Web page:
Slot machines over Broadway: Caesars Entertainment the latest to bet on NYC casino license
In a few years, the unlimited soup, salad and breadsticks at the Olive Garden might not be the only jackpot that awaits tourists heading to New York City’s Times Square.
Developer SL Green Corporation and Caesars Entertainment — owner of casino resort brands like Caesars Palace and Harrah’s — want to put a casino in a skyscraper at 1515 Broadway in Times Square near West 44th Street, the New York Times reported earlier this month.
SL Green already owns the building, and the Caesars Palace Times Square proposal calls for incorporating the Broadway theater that hosts “The Lion King” musical into the development. A hotel, wellness center and restaurants are also expected to be a part of the Manhattan casino resort should it nab one of three gaming licenses to be awarded for the New York City area.
The proposal isn’t the only one trying to bring state-regulated slot machines and poker tables to Manhattan.
Wynn Resorts, in partnership with developer Related Cos., wants a casino to spring up at the Related-developed Hudson Yards project on the western edge of Manhattan. A casino theoretically would breathe new life into the complex, billed as the largest privately developed real estate project in U.S. history.
Hudson Yards opened with great fanfare in 2019 but lost some of its luster amid the arrival of the pandemic, with office demand cooling off and a much-hyped Neiman Marcus department store closing.
Additionally, bids are in the works for Brooklyn’s Coney Island as well as Queens, where the New York Mets owner is in talks with Hard Rock to develop a casino resort next to Citi Field baseball stadium.
Existing “racino” complexes — horse tracks with video slot machines and gambling but no actual dealers — downstate are expected frontrunners for two of the New York City region’s three casino licenses.
Those properties, MGM Resorts International’s Empire City Casino in Yonkers and Resorts World New York City in Queens, would be faster projects to open than the Wynn or Caesars bids due to their existing gaming footprint (though, both Empire City and Resorts World are slated to get significant investment to boost the gaming experience should they win out).
The Wynn/Related deal is a lot more complex than the Caesars proposal, which involves an existing skyscraper. The proposed Wynn casino, which would go next to the Javits Convention Center, would require building a 10-acre deck over active train lines. There would also be a lengthy planning and approval process.
Of course, Caesars doesn’t necessarily have it in the bag, either. Just because the proposal would include the home of “The Lion King” musical doesn’t mean Broadway is putting out the welcome mat for a casino to go up near the Great White Way.
The Broadway League, which represents the theater owner and producer community, informed members it would not support the casino proposal in the neighborhood.
“The addition of a casino will overwhelm the already densely congested area and would jeopardize the entire neighborhood whose existence is dependent on the success of Broadway,” the league said in a statement to the NYT. “Broadway is the key driver of tourism and risking its stability would be detrimental to the city.”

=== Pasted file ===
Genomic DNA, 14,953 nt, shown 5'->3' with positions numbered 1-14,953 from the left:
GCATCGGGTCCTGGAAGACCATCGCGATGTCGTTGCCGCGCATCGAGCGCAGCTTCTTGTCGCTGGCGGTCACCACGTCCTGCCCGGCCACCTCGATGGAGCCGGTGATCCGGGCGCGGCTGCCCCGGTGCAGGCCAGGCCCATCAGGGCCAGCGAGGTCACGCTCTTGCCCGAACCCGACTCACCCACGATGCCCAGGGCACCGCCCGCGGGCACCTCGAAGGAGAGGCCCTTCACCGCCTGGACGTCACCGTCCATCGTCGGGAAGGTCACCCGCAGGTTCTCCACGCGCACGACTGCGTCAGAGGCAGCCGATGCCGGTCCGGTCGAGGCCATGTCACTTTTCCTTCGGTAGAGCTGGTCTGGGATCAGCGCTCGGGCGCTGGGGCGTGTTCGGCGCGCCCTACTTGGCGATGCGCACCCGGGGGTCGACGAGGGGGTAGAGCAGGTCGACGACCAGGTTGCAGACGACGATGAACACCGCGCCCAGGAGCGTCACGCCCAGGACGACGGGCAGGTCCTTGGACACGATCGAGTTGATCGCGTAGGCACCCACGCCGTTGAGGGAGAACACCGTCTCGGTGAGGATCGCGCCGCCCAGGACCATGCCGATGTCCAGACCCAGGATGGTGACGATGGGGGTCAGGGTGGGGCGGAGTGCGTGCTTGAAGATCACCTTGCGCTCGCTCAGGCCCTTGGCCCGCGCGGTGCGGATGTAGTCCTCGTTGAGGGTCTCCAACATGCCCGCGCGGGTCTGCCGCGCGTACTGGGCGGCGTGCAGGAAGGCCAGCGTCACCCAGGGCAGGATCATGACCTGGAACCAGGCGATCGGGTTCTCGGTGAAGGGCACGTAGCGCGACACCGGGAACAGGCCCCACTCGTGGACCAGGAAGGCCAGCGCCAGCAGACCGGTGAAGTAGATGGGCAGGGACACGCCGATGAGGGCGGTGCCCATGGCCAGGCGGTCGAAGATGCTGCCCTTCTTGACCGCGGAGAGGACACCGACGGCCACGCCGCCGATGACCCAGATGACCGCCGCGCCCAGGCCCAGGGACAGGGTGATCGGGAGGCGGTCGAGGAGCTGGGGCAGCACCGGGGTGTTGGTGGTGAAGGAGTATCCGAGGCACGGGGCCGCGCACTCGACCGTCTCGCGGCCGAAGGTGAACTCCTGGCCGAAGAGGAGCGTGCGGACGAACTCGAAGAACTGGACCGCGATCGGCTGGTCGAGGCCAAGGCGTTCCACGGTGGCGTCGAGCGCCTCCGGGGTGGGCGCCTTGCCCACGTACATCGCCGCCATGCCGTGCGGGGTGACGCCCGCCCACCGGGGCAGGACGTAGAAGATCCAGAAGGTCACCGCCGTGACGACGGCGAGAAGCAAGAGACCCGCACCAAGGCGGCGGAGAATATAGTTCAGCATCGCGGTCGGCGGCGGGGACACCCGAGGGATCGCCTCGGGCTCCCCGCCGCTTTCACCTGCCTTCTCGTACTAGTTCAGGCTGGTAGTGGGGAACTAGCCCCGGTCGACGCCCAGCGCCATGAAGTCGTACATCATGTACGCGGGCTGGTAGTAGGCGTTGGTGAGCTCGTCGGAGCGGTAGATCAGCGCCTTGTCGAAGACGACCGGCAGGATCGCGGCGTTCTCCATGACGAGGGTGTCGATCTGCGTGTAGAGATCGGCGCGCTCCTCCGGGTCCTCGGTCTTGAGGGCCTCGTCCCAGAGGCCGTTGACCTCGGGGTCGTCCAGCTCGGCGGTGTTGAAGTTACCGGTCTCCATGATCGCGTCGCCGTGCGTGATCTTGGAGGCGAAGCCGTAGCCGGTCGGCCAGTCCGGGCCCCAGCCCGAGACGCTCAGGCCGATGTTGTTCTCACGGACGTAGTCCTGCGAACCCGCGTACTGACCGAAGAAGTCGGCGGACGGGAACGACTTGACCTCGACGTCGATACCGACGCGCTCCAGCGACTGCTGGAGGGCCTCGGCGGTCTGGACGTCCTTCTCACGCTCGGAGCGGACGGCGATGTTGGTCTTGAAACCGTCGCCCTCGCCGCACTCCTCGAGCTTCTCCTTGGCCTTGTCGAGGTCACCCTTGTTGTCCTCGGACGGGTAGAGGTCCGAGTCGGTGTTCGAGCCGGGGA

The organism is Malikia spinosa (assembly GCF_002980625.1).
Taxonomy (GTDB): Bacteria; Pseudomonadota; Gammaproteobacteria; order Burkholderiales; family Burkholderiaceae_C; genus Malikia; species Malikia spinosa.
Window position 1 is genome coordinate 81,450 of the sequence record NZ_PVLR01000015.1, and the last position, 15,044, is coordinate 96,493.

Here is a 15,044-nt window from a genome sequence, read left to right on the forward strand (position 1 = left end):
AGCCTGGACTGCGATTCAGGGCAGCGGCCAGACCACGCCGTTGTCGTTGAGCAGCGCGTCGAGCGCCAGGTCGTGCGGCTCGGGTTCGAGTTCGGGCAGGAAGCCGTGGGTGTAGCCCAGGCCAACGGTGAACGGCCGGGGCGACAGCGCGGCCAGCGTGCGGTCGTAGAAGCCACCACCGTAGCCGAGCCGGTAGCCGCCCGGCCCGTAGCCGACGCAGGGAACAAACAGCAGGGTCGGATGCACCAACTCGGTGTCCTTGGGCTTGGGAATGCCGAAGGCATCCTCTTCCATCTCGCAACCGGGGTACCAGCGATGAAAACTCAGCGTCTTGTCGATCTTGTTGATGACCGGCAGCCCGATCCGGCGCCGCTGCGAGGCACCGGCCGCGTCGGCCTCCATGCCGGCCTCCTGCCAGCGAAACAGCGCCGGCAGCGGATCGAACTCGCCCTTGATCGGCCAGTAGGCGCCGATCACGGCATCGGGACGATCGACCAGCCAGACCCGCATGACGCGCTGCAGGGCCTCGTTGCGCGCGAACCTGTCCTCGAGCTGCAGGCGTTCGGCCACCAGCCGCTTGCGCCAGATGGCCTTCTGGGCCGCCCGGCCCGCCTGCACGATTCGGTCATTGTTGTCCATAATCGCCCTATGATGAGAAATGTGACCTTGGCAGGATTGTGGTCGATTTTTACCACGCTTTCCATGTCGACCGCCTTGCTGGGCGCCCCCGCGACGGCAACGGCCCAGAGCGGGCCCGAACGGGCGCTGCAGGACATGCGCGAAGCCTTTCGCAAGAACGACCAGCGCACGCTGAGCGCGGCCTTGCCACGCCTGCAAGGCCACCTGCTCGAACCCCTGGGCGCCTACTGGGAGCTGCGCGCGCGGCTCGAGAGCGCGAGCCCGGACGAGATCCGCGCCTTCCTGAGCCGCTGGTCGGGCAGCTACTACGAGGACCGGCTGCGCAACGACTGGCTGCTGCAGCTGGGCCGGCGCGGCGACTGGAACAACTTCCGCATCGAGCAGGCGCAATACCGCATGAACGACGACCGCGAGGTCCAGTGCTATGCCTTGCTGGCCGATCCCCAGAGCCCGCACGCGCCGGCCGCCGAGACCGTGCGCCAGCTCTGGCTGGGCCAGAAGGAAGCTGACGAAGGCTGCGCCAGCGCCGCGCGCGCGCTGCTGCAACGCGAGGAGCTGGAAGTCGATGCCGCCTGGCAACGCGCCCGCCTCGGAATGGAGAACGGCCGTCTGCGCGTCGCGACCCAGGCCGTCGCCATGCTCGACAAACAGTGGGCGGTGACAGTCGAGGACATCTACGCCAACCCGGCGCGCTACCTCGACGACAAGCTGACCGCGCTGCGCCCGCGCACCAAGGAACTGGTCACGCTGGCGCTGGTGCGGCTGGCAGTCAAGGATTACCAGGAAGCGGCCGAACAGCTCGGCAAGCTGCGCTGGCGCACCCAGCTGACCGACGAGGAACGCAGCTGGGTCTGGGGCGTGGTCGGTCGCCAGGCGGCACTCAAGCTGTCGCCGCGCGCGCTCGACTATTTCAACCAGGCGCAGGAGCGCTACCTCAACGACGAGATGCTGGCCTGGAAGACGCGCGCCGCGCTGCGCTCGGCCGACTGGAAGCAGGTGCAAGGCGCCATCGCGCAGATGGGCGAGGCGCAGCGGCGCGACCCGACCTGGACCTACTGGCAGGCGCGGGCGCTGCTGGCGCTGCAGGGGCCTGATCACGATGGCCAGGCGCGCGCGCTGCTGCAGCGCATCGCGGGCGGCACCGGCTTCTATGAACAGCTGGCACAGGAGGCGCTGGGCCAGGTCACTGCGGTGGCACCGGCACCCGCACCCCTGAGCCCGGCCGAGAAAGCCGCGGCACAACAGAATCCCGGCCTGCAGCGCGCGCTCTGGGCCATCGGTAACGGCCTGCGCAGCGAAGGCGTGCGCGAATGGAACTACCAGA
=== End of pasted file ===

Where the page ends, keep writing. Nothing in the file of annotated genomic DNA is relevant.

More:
On the other hand, the Actors’ Equity Association, a labor union that includes Broadway actors and stage managers, supports the bid and said in its own statement “a Times Square casino would be a game changer that boosts security and safety in the Times Square neighborhood with increased security staff, more sanitation equipment and new cameras.”
Having Broadway theaters at a casino front door may not be as great as it sounds from a financial perspective, however.
Alan Woinski, CEO at Gaming USA Corporation — a casino consulting and publishing company — told TPG earlier this year that big city casinos typically don’t do well. There’s simply too much competition for entertainment spending.
Casinos in urban markets like Detroit and Cleveland didn’t live up to pre-opening financial expectations. Additionally, gaming revenue at the Horseshoe Casino in Downtown Baltimore brings in less revenue than more suburban casinos in Maryland.
“You look at big-city casinos, and they've all underperformed,” Woinski said. “I don't know why these companies keep doing this over and over again. Harrah's New Orleans went bankrupt twice. They just don't do well. No. 1, there's too much competition for entertainment dollars. And No. 2, no gambler wants to have a problem getting to or from a casino.”
Enough room to go around
It wasn’t long ago when analysts were concerned about a cannibalization effect taking place on the East Coast with gaming revenue, as more states legalized gambling in an effort to keep residents from crossing state lines to spend money at a casino.
But the pandemic sparked a surge in domestic, leisure travel — a major win for casinos. The $14.31 billion in U.S. gaming revenue reported for the first three months of this year was the strongest start to any year in reporting history, according to the American Gaming Association.
The financial windfall can obviously change by the time any of these casino bids in New York state get an official green light, but data like that certainly fuels the state’s motivation to get in on the casino resort action.
A final decision on who wins the coveted casino licenses isn’t expected until next year at the earliest.